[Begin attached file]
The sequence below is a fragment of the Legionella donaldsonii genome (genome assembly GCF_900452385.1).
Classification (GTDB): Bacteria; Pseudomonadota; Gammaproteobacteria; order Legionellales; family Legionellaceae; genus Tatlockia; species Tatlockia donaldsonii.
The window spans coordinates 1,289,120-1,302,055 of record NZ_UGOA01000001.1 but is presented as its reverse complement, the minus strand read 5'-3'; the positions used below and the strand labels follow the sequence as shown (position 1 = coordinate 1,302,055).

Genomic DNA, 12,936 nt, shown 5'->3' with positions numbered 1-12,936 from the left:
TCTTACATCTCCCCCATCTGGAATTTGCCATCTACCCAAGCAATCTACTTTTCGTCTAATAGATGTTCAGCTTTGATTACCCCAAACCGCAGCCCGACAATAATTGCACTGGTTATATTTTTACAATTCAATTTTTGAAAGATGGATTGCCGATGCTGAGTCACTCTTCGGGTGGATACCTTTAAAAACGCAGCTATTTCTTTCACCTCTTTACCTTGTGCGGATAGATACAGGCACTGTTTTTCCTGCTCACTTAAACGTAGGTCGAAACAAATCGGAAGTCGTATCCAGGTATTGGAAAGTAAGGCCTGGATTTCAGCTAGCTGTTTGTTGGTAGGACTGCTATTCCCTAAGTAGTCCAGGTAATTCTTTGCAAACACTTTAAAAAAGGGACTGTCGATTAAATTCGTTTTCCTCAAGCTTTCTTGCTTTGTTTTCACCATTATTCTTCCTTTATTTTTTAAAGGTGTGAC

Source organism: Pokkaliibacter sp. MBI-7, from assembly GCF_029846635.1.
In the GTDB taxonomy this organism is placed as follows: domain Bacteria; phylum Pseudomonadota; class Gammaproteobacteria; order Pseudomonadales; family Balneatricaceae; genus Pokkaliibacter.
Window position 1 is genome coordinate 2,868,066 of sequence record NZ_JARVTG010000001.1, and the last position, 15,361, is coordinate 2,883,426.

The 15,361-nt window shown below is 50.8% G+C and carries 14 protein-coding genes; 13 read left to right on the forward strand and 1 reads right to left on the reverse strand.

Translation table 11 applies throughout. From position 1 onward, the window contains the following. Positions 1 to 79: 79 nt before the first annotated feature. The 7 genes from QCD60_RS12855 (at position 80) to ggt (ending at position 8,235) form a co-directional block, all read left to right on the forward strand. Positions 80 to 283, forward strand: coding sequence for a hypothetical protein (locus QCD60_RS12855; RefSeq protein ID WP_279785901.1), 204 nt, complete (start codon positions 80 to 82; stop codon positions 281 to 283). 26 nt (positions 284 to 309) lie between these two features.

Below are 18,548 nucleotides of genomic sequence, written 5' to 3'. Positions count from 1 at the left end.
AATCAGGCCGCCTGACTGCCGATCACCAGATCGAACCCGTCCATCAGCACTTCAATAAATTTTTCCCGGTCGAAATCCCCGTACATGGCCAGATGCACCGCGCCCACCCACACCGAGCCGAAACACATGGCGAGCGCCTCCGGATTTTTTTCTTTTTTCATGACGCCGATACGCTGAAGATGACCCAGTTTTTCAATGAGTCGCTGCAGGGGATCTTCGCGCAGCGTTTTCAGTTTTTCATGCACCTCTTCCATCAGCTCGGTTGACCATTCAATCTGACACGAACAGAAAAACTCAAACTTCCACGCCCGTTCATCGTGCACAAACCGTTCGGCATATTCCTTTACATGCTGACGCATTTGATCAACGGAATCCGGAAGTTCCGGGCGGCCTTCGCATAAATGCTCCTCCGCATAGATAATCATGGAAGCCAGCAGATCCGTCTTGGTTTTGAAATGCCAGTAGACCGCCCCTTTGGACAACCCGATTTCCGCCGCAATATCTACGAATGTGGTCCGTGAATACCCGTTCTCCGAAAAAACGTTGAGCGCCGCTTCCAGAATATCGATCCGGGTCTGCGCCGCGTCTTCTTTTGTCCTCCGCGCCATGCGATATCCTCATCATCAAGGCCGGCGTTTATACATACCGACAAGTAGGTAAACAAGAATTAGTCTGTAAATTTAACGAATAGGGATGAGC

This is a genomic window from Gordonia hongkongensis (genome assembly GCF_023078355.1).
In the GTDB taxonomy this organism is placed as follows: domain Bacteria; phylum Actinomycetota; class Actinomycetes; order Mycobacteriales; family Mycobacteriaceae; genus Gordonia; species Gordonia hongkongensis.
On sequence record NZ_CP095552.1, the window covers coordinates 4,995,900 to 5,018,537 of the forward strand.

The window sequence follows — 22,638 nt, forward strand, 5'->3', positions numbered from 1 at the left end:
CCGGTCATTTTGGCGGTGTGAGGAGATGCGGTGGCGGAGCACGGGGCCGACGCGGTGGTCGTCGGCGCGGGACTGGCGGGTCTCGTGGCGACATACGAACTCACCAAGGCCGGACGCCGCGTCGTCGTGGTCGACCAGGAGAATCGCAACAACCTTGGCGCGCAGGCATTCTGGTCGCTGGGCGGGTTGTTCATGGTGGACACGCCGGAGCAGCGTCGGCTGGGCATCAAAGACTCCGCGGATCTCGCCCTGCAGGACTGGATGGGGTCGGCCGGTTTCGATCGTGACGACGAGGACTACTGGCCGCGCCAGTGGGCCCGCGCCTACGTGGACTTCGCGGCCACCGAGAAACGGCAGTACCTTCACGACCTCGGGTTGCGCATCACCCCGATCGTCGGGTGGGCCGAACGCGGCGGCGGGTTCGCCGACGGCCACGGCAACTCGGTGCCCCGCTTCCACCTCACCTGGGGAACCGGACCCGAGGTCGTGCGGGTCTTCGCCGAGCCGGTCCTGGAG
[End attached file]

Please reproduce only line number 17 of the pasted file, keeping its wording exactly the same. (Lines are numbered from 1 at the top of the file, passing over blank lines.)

CCGGTCATTTTGGCGGTGTGAGGAGATGCGGTGGCGGAGCACGGGGCCGACGCGGTGGTCGTCGGCGCGGGACTGGCGGGTCTCGTGGCGACATACGAACTCACCAAGGCCGGACGCCGCGTCGTCGTGGTCGACCAGGAGAATCGCAACAACCTTGGCGCGCAGGCATTCTGGTCGCTGGGCGGGTTGTTCATGGTGGACACGCCGGAGCAGCGTCGGCTGGGCATCAAAGACTCCGCGGATCTCGCCCTGCAGGACTGGATGGGGTCGGCCGGTTTCGATCGTGACGACGAGGACTACTGGCCGCGCCAGTGGGCCCGCGCCTACGTGGACTTCGCGGCCACCGAGAAACGGCAGTACCTTCACGACCTCGGGTTGCGCATCACCCCGATCGTCGGGTGGGCCGAACGCGGCGGCGGGTTCGCCGACGGCCACGGCAACTCGGTGCCCCGCTTCCACCTCACCTGGGGAACCGGACCCGAGGTCGTGCGGGTCTTCGCCGAGCCGGTCCTGGAG